The Internal Revenue Service is reviewing the tax returns of 10 million people and will begin issuing additional refunds this week to those who paid too much in taxes for their 2020 unemployment benefits.
"The IRS identified over 10 million taxpayers who filed their tax returns prior to the American Rescue Plan of 2021 becoming law in March and is reviewing those tax returns to determine the correct taxable amount of unemployment compensation and tax," the agency said in a statement on Friday. "This could result in a refund, a reduced balance due or no change to tax (no refund due nor amount owed)."
Under the $1.9 trillion American Rescue Plan, the first $10,200 in unemployment benefits aren't taxed for eligible filers. Because the legislation was signed into law halfway through the tax season, it was unclear what eligible taxpayers should do if they filed their federal return already. The IRS previously said that jobless workers who already filed their taxes won't need to amend their returns.
Filers whose tax returns have been processed will receive two tax refunds: the first reflects how they filed and the second refund will reflect any tax break they get on their unemployment benefits, Commissioner Charles Rettig said in March.
The IRS will issue the refunds by direct deposit for taxpayers with valid banking information on their 2020 return. They agency will send a paper check if that information is not available.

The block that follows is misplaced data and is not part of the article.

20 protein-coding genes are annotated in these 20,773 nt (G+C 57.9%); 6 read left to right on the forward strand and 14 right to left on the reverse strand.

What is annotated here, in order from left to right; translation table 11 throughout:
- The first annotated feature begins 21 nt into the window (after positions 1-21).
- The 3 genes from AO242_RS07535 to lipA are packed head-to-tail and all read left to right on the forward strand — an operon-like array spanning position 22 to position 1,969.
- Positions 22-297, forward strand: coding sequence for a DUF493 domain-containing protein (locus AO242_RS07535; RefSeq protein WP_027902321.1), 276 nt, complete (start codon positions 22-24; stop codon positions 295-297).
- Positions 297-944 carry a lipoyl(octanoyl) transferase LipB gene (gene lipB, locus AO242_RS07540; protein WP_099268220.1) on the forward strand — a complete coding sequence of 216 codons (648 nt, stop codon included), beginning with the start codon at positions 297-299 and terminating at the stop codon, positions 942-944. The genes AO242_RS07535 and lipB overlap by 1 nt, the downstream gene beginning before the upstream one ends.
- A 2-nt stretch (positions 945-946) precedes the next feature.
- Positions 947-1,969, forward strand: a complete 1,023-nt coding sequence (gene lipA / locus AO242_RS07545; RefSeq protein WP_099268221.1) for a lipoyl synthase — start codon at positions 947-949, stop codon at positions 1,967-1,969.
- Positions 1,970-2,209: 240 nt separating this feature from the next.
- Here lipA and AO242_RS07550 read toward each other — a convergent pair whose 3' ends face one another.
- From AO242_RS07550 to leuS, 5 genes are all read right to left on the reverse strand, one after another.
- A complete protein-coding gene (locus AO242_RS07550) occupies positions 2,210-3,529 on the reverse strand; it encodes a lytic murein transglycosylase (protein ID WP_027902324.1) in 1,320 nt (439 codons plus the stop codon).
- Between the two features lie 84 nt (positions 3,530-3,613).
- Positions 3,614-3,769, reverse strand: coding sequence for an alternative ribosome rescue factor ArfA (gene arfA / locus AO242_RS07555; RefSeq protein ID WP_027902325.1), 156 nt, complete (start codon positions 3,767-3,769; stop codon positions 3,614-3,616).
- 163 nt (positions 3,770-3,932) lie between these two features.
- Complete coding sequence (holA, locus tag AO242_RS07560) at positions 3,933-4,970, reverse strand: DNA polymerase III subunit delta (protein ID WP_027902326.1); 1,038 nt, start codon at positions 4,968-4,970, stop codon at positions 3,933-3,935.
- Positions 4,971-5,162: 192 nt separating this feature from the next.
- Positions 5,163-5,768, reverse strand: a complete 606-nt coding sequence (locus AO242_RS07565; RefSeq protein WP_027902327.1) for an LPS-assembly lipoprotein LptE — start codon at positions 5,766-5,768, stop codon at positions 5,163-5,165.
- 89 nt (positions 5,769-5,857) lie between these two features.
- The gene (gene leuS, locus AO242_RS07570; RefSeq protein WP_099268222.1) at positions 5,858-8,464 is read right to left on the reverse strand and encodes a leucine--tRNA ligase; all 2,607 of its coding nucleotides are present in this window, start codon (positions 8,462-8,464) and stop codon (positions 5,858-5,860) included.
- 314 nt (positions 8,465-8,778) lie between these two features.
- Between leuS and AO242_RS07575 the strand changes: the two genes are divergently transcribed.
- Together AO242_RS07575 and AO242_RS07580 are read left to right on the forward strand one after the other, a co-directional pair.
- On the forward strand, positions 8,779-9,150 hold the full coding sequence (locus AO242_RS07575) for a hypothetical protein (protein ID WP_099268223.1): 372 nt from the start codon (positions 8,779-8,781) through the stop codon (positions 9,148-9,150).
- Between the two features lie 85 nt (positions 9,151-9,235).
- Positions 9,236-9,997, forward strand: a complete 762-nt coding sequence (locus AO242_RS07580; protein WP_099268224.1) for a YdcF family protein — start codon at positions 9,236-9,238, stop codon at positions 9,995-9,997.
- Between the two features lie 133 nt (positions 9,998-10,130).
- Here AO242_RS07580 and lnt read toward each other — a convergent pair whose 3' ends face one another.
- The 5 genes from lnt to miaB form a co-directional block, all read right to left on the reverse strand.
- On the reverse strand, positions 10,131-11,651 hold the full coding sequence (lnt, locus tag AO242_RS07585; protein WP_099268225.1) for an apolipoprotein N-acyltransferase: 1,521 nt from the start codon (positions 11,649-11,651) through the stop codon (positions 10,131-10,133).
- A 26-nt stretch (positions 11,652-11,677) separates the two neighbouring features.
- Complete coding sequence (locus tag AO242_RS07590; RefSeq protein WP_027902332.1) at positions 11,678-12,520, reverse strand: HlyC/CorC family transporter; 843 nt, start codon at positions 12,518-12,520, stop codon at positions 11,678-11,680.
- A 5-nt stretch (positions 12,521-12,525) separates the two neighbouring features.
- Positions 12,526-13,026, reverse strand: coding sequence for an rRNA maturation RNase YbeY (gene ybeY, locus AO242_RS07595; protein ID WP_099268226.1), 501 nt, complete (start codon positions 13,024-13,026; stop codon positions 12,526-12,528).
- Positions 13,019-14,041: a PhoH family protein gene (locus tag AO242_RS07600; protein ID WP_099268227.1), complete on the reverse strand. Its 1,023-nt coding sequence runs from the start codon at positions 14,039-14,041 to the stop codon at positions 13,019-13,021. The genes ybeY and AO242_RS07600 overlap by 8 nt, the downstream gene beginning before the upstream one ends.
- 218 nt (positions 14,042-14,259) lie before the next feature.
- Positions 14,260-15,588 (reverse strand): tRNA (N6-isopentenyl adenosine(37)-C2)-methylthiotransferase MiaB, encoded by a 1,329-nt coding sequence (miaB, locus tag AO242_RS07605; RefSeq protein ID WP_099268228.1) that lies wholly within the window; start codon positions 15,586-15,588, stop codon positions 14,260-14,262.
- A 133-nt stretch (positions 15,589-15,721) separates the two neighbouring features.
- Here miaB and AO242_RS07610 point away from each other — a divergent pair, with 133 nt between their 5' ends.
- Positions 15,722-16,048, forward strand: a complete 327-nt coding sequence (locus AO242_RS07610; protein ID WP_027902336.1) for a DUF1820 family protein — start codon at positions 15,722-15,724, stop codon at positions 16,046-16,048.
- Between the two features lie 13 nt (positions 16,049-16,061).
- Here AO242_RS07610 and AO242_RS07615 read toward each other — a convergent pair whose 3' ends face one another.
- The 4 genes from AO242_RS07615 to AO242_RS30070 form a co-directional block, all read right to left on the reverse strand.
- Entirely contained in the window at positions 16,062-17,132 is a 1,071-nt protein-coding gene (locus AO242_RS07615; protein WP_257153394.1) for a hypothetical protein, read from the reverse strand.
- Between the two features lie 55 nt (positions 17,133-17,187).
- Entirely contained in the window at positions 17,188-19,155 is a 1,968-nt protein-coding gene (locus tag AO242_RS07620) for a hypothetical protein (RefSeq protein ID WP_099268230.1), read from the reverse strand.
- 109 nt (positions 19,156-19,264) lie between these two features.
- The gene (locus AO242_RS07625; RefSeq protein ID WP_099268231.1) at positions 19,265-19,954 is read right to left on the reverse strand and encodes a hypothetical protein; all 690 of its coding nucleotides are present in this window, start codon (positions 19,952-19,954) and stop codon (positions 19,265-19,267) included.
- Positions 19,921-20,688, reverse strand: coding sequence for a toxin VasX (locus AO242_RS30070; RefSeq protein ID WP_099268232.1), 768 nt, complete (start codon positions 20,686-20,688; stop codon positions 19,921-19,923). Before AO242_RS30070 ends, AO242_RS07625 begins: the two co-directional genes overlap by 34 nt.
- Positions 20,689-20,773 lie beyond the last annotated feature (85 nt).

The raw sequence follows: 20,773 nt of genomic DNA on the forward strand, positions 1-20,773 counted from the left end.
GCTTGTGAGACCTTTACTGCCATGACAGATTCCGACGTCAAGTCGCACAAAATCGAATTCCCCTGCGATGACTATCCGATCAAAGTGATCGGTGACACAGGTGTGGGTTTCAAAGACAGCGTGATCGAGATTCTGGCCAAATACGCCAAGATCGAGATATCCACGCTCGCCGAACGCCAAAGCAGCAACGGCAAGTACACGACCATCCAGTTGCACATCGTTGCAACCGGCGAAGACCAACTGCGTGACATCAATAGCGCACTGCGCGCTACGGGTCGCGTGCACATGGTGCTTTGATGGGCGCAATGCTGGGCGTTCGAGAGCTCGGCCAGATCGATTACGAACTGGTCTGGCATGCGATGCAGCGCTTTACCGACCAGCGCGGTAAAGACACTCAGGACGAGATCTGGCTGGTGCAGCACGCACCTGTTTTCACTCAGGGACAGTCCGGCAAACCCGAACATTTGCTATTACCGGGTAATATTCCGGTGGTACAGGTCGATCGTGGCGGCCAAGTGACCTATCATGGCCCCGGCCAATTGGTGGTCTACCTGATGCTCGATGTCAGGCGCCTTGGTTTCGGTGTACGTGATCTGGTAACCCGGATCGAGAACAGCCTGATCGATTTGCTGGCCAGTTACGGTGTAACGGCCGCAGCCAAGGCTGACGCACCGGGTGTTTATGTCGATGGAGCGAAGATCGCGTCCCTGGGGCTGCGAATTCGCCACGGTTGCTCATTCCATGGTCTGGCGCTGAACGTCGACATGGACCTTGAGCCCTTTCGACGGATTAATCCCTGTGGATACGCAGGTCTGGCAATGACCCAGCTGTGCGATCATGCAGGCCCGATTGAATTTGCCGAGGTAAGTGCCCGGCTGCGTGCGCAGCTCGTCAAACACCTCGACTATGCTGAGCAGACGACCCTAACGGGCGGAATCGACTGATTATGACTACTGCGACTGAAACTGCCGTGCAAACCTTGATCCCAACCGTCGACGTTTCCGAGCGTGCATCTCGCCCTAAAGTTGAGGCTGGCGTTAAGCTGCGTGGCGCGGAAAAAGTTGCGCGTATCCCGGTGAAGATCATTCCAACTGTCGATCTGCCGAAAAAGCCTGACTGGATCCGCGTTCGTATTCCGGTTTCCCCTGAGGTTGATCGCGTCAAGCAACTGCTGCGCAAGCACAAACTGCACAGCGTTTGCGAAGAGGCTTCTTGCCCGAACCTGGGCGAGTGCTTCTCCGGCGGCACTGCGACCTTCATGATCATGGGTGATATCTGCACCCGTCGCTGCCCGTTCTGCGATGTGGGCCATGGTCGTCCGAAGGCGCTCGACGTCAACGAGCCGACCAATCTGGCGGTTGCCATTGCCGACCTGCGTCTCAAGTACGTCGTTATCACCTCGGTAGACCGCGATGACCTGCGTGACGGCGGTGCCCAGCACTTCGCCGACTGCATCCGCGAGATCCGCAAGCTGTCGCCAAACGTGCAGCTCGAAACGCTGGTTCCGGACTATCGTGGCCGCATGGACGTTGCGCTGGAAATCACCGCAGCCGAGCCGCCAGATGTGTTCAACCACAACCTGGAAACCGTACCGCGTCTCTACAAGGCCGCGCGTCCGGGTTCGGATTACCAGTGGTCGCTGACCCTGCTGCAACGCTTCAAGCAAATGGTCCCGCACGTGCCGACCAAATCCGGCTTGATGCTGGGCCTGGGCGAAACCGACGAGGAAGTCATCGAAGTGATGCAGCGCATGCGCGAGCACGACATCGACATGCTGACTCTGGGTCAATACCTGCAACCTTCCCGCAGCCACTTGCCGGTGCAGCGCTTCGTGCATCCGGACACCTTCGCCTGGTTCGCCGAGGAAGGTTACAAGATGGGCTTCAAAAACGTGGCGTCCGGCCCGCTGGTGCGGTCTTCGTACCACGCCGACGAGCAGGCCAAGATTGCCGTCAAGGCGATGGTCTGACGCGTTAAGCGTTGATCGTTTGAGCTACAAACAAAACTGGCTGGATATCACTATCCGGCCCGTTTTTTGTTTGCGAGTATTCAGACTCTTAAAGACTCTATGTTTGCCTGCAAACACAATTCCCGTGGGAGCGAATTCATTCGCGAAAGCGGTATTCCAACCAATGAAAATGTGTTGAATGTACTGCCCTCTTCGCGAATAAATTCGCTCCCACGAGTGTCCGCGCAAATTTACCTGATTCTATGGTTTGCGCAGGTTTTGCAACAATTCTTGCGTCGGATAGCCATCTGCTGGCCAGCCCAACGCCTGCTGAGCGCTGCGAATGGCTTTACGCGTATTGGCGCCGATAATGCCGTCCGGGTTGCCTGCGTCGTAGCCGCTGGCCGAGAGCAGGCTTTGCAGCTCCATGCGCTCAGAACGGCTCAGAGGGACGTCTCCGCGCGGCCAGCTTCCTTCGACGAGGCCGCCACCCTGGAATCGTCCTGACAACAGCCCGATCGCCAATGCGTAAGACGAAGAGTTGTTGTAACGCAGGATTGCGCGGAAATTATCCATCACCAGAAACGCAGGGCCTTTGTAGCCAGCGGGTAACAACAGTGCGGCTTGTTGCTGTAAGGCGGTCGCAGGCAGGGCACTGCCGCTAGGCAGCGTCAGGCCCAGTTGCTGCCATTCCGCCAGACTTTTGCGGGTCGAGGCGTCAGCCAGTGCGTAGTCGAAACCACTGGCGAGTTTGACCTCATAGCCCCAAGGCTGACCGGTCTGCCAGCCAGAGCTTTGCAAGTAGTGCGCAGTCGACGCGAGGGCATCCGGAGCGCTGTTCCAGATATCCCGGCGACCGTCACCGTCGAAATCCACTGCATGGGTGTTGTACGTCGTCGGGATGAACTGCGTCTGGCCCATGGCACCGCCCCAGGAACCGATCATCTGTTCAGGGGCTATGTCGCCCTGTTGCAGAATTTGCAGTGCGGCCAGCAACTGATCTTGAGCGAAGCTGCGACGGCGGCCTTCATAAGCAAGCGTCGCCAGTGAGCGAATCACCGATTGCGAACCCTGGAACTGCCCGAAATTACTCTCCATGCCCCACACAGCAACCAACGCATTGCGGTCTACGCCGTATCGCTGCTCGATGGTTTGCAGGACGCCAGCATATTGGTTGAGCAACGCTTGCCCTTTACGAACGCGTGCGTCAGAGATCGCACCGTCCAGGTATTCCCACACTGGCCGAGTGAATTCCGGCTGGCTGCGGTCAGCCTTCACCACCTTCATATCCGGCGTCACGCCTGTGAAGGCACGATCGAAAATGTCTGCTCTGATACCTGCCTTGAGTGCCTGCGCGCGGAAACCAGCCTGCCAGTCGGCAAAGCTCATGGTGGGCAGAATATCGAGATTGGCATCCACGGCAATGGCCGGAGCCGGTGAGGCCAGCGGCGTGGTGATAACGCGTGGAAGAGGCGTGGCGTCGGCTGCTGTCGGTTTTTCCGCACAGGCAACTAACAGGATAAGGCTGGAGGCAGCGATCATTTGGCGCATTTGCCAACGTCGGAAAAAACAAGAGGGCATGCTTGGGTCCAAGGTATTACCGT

The refunds will be subject to normal offset rules including past-due federal tax, state income tax, state unemployment compensation debts among others. If the refund is used to pay unpaid debt, the IRS will send a separate notice.
Read more: Top 10 tax mistakes — and how to avoid them
The first phase of the adjustment is made for single filers with simpler tax returns which, for example, didn't claim dependents or any refundable tax credits. The next phase will review more complex returns which may take "through the end of summer" to correct, the agency said.
Both regular unemployment benefits and the jobless benefits provided by the stimulus legislation are subject to income tax. But the newly added tax exemption is for the first $10,200 of unemployment benefits; any benefits above that threshold are taxable. The break applies to the 2020 tax year and for households making up to $150,000.
The break would increase a taxpayer's refund by about $1,000 or reduce their tax liability by the same amount, according to previous estimates from Andrew Stettner, an unemployment insurance expert and senior fellow at the Century Foundation.
Denitsa is a writer for Yahoo Finance and Cashay, a new personal finance website. Follow her on Twitter @denitsa_tsekova
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